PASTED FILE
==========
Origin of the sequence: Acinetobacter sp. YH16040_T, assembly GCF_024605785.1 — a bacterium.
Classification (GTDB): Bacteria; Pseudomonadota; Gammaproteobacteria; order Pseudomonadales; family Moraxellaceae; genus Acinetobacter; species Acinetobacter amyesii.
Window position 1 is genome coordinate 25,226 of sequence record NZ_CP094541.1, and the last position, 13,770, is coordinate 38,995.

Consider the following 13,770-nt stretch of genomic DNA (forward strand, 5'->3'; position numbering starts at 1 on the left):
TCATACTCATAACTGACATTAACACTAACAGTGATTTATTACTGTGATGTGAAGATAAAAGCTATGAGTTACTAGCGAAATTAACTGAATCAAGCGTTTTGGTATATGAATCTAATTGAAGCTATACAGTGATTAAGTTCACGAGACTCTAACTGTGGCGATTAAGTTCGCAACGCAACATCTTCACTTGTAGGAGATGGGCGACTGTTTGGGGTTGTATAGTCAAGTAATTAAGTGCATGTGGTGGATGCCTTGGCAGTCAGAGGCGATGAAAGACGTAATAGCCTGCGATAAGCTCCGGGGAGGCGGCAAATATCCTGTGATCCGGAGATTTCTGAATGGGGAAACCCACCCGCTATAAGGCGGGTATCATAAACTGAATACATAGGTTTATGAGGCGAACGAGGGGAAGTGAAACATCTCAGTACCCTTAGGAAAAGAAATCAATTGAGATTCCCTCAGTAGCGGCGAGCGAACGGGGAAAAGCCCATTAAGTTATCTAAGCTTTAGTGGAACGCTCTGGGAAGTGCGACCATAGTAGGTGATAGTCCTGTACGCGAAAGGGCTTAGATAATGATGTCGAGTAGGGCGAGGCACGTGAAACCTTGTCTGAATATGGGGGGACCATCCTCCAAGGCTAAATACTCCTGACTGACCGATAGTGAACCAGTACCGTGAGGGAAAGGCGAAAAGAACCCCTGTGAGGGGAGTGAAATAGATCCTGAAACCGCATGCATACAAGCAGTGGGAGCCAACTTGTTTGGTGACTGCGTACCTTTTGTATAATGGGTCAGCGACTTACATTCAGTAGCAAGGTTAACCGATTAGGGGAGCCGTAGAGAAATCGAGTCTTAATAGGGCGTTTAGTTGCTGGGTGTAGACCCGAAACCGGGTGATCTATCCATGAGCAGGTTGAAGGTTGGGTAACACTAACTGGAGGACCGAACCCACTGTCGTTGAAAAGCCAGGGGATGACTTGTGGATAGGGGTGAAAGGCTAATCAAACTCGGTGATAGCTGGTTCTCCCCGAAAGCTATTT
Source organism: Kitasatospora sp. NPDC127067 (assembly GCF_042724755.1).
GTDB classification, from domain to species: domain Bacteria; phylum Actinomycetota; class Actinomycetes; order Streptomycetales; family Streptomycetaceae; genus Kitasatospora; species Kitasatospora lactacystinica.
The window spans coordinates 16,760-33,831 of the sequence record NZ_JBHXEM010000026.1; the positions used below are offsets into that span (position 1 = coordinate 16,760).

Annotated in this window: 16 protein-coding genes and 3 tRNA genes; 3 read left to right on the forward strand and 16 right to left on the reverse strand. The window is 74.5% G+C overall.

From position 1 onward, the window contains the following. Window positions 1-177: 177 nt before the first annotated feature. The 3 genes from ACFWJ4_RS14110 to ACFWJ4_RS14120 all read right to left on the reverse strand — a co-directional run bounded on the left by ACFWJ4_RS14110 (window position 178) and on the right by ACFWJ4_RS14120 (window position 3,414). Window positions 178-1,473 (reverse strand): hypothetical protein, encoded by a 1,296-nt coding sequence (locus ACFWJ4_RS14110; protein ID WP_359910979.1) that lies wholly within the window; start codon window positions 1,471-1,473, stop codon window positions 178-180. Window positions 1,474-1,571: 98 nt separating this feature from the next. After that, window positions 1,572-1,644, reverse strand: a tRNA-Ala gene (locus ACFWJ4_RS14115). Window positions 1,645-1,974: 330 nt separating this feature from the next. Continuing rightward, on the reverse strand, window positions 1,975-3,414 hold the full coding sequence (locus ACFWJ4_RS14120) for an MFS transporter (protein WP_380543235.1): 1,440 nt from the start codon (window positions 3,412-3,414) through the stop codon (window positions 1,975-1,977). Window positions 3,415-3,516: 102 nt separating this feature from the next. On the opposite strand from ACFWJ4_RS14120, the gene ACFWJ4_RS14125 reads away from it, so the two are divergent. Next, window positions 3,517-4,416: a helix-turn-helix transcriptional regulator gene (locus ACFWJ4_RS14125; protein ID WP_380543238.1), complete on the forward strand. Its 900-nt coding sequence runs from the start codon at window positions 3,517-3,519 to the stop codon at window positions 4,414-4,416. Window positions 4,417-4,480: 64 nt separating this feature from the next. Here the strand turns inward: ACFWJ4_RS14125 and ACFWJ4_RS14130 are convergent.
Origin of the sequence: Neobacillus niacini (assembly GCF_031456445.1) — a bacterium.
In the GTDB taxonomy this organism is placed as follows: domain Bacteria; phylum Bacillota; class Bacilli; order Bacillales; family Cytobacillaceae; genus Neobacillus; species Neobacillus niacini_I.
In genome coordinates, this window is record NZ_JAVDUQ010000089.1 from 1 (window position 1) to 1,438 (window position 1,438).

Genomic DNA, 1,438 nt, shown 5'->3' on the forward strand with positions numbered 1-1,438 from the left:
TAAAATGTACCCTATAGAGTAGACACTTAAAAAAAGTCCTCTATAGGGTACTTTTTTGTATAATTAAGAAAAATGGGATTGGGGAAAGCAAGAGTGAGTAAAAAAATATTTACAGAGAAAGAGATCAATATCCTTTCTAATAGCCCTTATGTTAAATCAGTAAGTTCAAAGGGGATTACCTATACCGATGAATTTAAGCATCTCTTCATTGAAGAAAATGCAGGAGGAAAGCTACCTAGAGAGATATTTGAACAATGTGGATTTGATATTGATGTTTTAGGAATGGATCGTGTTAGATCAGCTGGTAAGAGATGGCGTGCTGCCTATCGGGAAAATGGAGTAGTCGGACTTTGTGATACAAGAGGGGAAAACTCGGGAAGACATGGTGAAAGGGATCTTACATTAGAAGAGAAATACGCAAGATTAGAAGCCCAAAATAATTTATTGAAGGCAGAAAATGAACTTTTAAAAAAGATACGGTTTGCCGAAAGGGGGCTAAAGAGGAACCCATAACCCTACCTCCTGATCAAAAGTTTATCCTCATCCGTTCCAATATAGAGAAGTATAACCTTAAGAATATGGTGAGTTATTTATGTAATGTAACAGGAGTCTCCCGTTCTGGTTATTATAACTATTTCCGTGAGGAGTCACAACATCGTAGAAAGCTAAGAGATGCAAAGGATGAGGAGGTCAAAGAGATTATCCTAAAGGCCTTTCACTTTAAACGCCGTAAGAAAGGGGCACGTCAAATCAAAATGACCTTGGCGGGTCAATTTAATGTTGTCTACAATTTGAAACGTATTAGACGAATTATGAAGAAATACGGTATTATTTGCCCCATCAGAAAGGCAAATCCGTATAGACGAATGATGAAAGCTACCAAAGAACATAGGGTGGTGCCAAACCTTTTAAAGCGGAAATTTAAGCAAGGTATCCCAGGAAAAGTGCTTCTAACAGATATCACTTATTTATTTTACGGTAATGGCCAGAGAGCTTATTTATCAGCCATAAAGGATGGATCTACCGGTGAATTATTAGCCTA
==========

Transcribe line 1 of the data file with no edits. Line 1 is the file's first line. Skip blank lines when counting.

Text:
Origin of the sequence: Acinetobacter sp. YH16040_T, assembly GCF_024605785.1 — a bacterium.